Most often, a lump in the abdomen is caused by a hernia. An abdominal hernia occurs when there is a weak spot in the abdominal wall. This allows the internal organs to bulge through the muscles of the abdomen. A hernia may appear after you strain, or lift something heavy, or after a long period of coughing.
There are several types of hernias, based on where they occur:
Inguinal hernia appears as a bulge in the groin or scrotum. This type is more common in men than women.
Incisional hernia can occur through a scar if you have had abdominal surgery.
Umbilical hernia appears as a bulge around the belly button. It occurs when the muscle around the navel does not close completely.
Other causes of a lump in the abdominal wall include:
Hematoma (collection of blood under the skin after injury)
Lipoma (collection of fatty tissue under the skin)
Tumor of the skin or muscles
When to Contact a Medical Professional
Call your health care provider if you have a lump in your abdomen, especially if it becomes larger, changes color, or is painful.
If you have a hernia, call your provider if:
Your hernia changes in appearance.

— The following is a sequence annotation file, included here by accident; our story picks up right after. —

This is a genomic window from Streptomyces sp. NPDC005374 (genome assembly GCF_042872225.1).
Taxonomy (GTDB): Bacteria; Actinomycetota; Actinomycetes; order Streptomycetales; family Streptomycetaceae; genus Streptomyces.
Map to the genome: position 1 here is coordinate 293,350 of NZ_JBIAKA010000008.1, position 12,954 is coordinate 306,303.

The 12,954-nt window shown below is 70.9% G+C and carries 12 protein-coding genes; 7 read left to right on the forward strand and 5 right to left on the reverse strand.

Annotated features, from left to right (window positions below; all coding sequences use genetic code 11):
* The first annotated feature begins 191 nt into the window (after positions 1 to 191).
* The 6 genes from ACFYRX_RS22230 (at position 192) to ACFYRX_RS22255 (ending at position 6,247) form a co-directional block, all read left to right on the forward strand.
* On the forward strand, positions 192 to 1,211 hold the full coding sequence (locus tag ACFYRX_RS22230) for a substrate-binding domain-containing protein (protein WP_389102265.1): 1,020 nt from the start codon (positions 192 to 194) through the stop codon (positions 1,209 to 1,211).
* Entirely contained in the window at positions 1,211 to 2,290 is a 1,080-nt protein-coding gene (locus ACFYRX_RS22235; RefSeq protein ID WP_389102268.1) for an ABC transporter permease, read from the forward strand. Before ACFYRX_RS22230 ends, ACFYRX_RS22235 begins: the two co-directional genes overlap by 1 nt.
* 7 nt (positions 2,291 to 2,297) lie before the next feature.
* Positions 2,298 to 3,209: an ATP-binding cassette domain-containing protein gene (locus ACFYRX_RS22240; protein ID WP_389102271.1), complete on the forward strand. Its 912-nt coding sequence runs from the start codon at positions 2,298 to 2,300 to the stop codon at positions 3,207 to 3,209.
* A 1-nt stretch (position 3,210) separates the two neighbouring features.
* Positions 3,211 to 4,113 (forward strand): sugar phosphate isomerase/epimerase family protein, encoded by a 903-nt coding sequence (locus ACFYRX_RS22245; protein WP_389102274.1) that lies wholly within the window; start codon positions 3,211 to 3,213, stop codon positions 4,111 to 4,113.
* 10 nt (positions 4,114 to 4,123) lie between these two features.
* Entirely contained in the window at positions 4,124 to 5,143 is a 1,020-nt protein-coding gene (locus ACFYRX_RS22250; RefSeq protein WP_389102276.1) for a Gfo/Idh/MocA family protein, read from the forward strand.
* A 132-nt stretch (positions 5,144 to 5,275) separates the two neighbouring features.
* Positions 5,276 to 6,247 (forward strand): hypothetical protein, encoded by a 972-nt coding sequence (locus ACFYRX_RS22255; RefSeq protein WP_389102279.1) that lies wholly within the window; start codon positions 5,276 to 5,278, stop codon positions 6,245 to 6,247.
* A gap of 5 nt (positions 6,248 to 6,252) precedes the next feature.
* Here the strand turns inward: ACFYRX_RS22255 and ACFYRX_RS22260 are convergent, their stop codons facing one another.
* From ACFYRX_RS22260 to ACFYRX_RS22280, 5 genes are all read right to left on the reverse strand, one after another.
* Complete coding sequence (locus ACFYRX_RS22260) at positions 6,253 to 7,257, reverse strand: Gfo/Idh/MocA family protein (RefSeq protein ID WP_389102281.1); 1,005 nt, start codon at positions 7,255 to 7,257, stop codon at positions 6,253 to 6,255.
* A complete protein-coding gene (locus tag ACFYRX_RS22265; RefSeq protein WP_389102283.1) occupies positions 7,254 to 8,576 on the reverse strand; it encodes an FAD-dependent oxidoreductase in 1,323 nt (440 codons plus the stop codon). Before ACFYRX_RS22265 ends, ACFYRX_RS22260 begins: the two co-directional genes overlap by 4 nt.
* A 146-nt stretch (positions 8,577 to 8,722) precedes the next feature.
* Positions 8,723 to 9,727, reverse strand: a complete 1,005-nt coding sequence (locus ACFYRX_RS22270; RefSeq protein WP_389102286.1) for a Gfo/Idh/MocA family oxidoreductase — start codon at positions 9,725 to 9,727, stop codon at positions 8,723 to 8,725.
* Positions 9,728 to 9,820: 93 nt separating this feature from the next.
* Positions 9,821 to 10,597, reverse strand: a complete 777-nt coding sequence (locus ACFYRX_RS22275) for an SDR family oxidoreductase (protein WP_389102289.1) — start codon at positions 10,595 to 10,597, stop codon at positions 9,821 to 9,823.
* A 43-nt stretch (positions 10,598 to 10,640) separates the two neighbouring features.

Your hernia is causing more pain.
You have stopped passing gas or feel bloated.
You have a fever.
There is pain or tenderness around the hernia.
You have vomiting or nausea.
The blood supply may be cut off to the organs that stick out through the hernia. This is called a strangulated hernia. This condition is very rare, but it is a medical emergency when it occurs.
What to Expect at Your Office Visit
The provider will examine you and ask questions about your medical history and symptoms, such as:
Where is the lump located?
When did you first notice the lump in your abdomen?
Is it always there, or does it come and go?
Does anything make the lump bigger or smaller?
What other symptoms do you have?
During the physical exam, you may be asked to cough or strain.
Surgery may be needed to correct hernias that do not go away or cause symptoms. The surgery may be done through a large surgical cut, or through a smaller cut into which the surgeon inserts a camera and other instruments.
Debra G. Wechter, MD, FACS, general surgery practice specializing in breast cancer, Virginia Mason Medical Center, Seattle, WA. Also reviewed by David Zieve, MD, MHA, Medical Director, Brenda Conaway, Editorial Director, and the A.D.A.M. Editorial team.